Indian producers - good quarter

Indian producers - good quarter
Published: 15 January 2004

Cement makers are set to report largely solid quarterly earnings despite disappointing volume growth, helped by cost savings on power and materials, and analysts expect the profitable trend to extend through 2004.  An upswing in prices, the government¹s emphasis on infrastructure projects and a booming economy would spur further demand for the commodity this year in the world¹s second-biggest producer after China, analysts said. ³The volume growth has been fairly good, though lower than one would have expected,² said the head of research at StratCap Securities.
Cement prices have been under pressure for most of the past quarter as extended rains hurt demand. Although the industry association expects growth for the financial year to March to top nine per cent, shipments in October-December rose just 4.5 per cent from a year earlier to 28.14Mt.  Quarterly earnings were likely to be boosted by a lower interest rate burden, savings on power costs and increased sales of higher-margin blended cement. Analysts are also betting the sector will ride the boom in Asia¹s third-biggest economy, which is forecast to grow in excess of seven per cent this fiscal year.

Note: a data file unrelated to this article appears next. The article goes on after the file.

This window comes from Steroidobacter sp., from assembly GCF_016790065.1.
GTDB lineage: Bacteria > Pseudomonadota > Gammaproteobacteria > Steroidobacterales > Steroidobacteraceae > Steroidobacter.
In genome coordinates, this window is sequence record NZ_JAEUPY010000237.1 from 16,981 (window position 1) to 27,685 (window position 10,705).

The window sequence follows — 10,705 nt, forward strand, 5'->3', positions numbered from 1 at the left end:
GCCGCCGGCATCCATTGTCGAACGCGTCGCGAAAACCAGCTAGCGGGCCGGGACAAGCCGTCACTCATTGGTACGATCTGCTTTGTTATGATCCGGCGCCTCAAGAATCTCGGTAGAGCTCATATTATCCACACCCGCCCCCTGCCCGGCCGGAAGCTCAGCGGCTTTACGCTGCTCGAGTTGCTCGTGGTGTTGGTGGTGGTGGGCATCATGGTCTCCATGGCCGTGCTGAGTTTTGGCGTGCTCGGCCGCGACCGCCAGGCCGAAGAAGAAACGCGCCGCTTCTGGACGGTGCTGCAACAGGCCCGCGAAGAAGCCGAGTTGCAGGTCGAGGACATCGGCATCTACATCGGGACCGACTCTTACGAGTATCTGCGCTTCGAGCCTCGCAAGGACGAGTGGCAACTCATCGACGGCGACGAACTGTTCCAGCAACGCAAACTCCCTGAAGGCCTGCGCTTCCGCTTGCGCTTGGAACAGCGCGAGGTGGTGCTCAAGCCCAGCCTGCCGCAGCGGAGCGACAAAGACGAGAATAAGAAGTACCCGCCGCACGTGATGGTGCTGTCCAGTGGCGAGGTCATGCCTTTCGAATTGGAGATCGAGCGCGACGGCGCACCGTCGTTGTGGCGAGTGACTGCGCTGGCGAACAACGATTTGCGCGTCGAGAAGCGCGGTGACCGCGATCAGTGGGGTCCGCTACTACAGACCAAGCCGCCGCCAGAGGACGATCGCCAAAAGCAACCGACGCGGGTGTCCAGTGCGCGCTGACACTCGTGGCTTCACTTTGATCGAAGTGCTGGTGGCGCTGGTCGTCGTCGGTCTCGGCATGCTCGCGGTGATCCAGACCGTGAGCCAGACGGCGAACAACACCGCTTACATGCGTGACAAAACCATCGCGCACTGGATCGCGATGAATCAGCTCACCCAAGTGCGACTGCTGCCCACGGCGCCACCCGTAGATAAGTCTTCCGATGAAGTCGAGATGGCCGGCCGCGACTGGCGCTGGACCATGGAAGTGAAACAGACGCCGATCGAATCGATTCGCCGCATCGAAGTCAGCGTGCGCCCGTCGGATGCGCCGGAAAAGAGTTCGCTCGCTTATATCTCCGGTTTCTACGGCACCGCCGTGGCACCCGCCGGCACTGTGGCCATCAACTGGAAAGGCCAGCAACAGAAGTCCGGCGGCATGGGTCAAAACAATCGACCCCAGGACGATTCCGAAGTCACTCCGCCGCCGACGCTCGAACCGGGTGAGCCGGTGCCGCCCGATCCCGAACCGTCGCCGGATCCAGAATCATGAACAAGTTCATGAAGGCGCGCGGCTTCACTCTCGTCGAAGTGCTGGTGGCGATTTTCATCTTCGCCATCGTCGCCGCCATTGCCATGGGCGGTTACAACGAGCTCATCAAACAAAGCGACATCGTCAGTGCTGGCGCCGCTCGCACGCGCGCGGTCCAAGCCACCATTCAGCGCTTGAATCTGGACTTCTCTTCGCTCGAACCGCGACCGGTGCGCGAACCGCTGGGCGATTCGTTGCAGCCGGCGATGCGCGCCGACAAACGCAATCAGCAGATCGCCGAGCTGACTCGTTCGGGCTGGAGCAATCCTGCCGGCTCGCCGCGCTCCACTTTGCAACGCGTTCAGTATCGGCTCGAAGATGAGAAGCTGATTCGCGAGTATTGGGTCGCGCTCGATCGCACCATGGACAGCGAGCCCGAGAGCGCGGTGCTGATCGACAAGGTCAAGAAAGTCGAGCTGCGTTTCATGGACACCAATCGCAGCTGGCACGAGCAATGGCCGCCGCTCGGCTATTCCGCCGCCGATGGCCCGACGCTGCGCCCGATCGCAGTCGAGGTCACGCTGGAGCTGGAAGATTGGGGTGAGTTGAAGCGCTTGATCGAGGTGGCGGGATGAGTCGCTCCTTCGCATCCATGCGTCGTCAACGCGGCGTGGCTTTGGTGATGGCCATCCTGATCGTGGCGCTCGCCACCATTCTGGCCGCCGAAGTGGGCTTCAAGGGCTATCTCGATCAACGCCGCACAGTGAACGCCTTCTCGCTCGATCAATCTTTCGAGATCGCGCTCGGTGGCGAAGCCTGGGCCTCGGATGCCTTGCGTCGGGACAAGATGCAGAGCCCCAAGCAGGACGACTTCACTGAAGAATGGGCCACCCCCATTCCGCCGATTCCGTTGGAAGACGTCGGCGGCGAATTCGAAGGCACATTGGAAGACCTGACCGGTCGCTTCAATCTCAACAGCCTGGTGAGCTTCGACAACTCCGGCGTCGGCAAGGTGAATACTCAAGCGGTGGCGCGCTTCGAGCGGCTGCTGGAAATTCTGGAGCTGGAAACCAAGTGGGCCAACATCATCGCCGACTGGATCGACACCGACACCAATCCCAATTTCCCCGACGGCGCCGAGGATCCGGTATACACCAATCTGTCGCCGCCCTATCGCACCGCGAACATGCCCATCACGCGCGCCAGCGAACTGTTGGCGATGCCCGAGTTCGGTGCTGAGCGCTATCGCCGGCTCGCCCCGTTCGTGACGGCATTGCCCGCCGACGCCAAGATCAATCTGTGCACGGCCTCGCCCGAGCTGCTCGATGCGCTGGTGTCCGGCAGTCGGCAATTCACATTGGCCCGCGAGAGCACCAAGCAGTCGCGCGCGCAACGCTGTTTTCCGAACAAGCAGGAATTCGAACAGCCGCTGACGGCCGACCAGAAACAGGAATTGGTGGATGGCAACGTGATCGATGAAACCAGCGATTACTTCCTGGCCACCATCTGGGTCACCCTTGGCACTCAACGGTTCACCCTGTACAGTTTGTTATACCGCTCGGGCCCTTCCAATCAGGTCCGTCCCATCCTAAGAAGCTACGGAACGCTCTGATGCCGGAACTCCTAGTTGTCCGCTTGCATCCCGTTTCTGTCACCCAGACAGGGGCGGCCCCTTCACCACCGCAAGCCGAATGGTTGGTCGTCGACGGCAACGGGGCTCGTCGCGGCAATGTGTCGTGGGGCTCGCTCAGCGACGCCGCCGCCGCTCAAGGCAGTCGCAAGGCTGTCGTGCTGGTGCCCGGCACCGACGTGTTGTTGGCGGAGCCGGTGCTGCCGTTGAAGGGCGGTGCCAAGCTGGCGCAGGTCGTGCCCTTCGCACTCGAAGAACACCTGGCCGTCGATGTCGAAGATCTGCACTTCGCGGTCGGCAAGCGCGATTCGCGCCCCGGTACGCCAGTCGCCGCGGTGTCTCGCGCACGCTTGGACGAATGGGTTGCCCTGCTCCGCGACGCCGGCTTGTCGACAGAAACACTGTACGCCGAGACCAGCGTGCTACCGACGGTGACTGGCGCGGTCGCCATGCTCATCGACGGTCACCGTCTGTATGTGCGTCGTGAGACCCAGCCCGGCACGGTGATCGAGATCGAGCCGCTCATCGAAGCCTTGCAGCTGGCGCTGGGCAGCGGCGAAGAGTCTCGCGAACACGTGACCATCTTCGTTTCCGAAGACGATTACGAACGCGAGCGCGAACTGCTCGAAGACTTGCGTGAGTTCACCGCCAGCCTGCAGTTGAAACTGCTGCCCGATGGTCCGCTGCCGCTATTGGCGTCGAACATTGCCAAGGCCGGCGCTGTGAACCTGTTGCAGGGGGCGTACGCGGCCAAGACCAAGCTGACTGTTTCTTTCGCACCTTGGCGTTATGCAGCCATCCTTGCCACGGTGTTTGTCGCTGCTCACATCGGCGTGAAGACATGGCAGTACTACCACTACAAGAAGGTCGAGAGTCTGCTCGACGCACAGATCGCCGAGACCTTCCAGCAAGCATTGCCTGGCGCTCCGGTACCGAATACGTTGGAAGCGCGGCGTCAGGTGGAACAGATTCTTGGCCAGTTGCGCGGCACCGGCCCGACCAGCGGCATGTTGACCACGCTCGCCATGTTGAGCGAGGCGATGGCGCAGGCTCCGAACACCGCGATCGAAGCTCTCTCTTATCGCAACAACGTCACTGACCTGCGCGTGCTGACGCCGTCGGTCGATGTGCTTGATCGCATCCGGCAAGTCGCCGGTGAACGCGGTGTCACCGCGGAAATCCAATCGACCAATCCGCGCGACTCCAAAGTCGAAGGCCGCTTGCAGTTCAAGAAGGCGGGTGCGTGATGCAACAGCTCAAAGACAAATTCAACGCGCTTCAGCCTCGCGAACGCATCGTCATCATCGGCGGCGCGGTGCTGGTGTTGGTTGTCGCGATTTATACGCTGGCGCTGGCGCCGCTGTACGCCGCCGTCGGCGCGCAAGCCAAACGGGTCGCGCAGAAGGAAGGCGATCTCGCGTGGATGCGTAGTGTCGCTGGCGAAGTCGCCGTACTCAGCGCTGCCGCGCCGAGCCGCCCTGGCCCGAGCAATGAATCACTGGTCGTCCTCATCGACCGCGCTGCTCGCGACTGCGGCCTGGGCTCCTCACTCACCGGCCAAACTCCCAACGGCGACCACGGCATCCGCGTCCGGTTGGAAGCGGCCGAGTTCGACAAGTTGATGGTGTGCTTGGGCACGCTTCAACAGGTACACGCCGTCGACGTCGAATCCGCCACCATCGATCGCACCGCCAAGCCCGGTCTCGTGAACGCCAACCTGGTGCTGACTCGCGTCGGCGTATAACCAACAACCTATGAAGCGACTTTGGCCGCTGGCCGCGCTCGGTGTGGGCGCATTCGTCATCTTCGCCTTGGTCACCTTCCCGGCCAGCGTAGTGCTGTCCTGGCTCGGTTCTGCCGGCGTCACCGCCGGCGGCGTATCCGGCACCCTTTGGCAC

The top four cement makers, which account for only 42 per cent of total installed capacity of 143Mt, are expected to post quarterly earnings by the end of this month. Diversified Larsen & Toubro Ltd, the industry leader, is expected to report a median net profit of Rs 1.01 billion for the third quarter, up 25 per cent from a year ago, according to a Reuters poll of 12 brokerages. But pure cement play Gujarat Ambuja Cements Ltd, the fourth-biggest maker and the first in the industry to unveil earnings on Friday, is forecast to post a 14 per cent drop in second-quarter earnings to a median Rs 485 million rupees. Analysts said it was hurt after rival Sanghi Industries Ltd¹s long-delayed 2.6Mta plant began production in Gujarat, Ambuja¹s biggest market.